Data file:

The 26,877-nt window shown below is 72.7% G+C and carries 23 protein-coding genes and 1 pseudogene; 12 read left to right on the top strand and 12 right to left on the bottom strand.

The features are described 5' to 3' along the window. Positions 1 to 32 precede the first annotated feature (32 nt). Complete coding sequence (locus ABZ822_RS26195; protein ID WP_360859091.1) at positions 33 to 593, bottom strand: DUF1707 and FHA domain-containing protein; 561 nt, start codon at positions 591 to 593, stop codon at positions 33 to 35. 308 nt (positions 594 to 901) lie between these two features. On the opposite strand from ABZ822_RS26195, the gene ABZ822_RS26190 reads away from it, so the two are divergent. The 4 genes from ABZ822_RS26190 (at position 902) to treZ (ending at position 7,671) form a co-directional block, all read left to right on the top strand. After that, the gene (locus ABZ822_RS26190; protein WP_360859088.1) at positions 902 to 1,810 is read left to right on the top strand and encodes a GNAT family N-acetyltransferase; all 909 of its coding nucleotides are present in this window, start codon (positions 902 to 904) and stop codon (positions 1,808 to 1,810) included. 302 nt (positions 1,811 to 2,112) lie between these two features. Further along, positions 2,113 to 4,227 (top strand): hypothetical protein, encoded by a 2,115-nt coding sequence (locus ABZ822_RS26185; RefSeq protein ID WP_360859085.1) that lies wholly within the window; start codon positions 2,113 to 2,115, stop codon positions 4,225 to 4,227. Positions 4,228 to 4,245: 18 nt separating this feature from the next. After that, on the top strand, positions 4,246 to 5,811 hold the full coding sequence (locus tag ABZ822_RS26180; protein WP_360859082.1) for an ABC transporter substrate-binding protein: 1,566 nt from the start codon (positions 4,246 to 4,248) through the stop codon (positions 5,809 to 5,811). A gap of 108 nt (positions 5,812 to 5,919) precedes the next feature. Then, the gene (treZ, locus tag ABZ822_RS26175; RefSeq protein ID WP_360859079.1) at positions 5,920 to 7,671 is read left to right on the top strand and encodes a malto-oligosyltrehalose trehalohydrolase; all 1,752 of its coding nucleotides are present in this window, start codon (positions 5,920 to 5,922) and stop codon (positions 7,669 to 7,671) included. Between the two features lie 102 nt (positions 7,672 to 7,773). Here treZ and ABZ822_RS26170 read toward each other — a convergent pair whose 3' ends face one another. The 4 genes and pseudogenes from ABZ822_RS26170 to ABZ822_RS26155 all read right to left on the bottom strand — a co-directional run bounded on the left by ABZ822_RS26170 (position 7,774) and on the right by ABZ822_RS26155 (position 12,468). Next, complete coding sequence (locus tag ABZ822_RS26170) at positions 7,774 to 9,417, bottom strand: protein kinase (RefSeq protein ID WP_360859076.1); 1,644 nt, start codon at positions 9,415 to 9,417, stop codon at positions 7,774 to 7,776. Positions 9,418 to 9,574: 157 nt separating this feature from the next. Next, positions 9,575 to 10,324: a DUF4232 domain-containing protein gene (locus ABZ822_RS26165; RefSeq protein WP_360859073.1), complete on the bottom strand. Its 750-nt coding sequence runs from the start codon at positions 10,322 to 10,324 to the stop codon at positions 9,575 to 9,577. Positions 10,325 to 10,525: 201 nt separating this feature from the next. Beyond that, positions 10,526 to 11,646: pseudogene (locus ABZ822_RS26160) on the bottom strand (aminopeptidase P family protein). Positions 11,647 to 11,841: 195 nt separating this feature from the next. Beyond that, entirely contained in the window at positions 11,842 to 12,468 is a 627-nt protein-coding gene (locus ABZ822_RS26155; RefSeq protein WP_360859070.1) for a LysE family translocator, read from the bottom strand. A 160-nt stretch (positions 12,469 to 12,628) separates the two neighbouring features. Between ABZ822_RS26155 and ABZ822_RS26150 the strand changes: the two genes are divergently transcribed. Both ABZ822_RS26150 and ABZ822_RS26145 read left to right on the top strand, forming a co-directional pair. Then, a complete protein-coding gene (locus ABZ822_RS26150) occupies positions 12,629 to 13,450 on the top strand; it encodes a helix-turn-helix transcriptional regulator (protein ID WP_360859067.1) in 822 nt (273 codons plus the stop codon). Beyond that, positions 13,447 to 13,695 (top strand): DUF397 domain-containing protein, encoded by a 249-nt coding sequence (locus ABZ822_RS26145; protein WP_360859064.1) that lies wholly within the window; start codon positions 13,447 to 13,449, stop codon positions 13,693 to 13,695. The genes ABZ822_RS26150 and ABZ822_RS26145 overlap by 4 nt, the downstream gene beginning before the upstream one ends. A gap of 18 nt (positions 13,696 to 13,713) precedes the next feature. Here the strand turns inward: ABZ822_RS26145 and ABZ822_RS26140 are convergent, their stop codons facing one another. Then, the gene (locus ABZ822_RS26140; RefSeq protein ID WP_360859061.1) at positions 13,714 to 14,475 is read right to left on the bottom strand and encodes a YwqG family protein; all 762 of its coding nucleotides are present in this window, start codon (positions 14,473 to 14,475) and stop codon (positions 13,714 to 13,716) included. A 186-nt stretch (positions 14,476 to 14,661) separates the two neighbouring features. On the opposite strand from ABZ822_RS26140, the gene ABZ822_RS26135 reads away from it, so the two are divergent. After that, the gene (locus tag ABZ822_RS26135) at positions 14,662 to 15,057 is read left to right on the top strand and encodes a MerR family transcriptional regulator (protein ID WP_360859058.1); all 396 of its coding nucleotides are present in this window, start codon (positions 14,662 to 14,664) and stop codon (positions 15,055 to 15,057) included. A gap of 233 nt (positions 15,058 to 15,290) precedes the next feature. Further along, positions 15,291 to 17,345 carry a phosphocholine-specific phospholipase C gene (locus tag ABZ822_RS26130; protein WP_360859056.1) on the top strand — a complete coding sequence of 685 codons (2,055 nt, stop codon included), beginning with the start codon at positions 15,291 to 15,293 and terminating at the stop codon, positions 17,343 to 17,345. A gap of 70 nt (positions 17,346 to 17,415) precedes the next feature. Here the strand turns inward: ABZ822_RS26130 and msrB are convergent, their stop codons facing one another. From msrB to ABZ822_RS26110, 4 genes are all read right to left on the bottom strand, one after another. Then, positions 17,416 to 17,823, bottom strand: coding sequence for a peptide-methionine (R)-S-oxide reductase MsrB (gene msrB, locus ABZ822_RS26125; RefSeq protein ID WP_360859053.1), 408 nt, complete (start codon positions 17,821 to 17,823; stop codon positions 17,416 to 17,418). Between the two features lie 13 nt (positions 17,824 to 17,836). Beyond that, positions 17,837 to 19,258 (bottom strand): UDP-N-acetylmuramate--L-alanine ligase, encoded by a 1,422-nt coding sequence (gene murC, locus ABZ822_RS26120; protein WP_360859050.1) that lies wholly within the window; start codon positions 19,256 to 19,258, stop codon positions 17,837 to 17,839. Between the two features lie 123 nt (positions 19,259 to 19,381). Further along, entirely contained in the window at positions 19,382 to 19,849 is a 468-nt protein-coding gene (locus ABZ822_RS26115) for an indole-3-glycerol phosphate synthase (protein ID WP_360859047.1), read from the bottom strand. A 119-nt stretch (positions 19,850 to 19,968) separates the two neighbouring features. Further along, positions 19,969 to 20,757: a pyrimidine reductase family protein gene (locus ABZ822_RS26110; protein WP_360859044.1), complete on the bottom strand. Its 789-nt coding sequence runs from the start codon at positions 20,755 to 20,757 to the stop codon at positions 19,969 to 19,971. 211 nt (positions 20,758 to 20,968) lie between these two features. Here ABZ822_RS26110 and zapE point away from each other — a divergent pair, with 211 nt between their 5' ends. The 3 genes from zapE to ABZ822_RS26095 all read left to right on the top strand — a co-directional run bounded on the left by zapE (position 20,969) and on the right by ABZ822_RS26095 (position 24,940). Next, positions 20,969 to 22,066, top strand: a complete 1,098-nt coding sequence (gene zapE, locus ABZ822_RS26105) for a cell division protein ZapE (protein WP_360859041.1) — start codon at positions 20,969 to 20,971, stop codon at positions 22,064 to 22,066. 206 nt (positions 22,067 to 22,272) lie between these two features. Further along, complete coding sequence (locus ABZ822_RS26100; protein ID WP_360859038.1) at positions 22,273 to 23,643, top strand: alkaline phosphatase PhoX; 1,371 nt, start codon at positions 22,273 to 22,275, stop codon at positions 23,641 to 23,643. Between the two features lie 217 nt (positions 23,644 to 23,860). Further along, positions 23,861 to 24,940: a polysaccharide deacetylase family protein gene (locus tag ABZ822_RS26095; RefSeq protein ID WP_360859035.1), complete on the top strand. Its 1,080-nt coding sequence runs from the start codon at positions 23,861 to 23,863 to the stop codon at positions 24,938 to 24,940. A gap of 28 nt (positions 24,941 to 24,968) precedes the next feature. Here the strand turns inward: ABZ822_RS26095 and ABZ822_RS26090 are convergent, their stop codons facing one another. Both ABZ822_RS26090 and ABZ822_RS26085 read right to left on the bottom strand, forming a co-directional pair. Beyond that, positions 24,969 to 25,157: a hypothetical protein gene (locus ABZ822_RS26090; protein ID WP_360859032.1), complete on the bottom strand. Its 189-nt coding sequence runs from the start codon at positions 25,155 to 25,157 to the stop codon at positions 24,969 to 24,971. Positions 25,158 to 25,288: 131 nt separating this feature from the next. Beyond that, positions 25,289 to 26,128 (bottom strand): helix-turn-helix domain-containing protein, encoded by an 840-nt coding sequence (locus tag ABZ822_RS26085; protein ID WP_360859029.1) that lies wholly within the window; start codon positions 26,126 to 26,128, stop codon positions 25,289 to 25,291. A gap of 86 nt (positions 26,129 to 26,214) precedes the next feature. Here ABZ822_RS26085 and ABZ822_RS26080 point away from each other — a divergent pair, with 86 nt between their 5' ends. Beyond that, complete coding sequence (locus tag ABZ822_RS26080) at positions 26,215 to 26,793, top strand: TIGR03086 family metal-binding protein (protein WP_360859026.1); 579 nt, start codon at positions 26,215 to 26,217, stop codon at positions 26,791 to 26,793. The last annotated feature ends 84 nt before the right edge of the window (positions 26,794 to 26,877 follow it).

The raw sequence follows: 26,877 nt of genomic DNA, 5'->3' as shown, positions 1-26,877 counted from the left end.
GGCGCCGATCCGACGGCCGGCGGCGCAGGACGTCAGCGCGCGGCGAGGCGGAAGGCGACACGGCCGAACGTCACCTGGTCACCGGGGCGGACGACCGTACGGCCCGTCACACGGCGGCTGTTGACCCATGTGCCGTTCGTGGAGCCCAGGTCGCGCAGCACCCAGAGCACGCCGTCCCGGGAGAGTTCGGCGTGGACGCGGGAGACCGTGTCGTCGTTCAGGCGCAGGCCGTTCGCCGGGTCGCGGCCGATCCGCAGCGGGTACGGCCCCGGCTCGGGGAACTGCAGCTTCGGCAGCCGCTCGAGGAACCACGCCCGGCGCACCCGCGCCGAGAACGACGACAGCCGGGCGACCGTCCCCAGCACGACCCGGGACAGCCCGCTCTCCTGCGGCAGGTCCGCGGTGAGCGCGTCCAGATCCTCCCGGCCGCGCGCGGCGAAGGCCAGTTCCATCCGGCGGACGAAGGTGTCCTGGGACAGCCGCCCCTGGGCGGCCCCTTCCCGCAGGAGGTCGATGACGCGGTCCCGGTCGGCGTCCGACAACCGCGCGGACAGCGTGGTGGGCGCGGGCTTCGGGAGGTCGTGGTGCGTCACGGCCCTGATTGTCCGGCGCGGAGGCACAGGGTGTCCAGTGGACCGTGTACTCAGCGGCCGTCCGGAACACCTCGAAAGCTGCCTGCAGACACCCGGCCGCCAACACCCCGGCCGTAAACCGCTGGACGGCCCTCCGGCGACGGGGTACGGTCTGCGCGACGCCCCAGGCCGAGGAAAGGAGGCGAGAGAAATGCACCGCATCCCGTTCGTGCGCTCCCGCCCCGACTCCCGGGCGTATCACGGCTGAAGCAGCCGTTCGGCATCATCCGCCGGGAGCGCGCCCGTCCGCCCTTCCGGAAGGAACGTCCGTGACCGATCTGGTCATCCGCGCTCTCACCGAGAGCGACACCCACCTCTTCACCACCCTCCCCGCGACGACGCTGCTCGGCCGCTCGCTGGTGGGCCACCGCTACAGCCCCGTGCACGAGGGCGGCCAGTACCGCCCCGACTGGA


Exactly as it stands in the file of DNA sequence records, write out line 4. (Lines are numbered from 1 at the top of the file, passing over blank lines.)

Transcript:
GGCGCCGATCCGACGGCCGGCGGCGCAGGACGTCAGCGCGCGGCGAGGCGGAAGGCGACACGGCCGAACGTCACCTGGTCACCGGGGCGGACGACCGTACGGCCCGTCACACGGCGGCTGTTGACCCATGTGCCGTTCGTGGAGCCCAGGTCGCGCAGCACCCAGAGCACGCCGTCCCGGGAGAGTTCGGCGTGGACGCGGGAGACCGTGTCGTCGTTCAGGCGCAGGCCGTTCGCCGGGTCGCGGCCGATCCGCAGCGGGTACGGCCCCGGCTCGGGGAACTGCAGCTTCGGCAGCCGCTCGAGGAACCACGCCCGGCGCACCCGCGCCGAGAACGACGACAGCCGGGCGACCGTCCCCAGCACGACCCGGGACAGCCCGCTCTCCTGCGGCAGGTCCGCGGTGAGCGCGTCCAGATCCTCCCGGCCGCGCGCGGCGAAGGCCAGTTCCATCCGGCGGACGAAGGTGTCCTGGGACAGCCGCCCCTGGGCGGCCCCTTCCCGCAGGAGGTCGATGACGCGGTCCCGGTCGGCGTCCGACAACCGCGCGGACAGCGTGGTGGGCGCGGGCTTCGGGAGGTCGTGGTGCGTCACGGCCCTGATTGTCCGGCGCGGAGGCACAGGGTGTCCAGTGGACCGTGTACTCAGCGGCCGTCCGGAACACCTCGAAAGCTGCCTGCAGACACCCGGCCGCCAACACCCCGGCCGTAAACCGCTGGACGGCCCTCCGGCGACGGGGTACGGTCTGCGCGACGCCCCAGGCCGAGGAAAGGAGGCGAGAGAAATGCACCGCATCCCGTTCGTGCGCTCCCGCCCCGACTCCCGGGCGTATCACGGCTGAAGCAGCCGTTCGGCATCATCCGCCGGGAGCGCGCCCGTCCGCCCTTCCGGAAGGAACGTCCGTGACCGATCTGGTCATCCGCGCTCTCACCGAGAGCGACACCCACCTCTTCACCACCCTCCCCGCGACGACGCTGCTCGGCCGCTCGCTGGTGGGCCACCGCTACAGCCCCGTGCACGAGGGCGGCCAGTACCGCCCCGACTGGA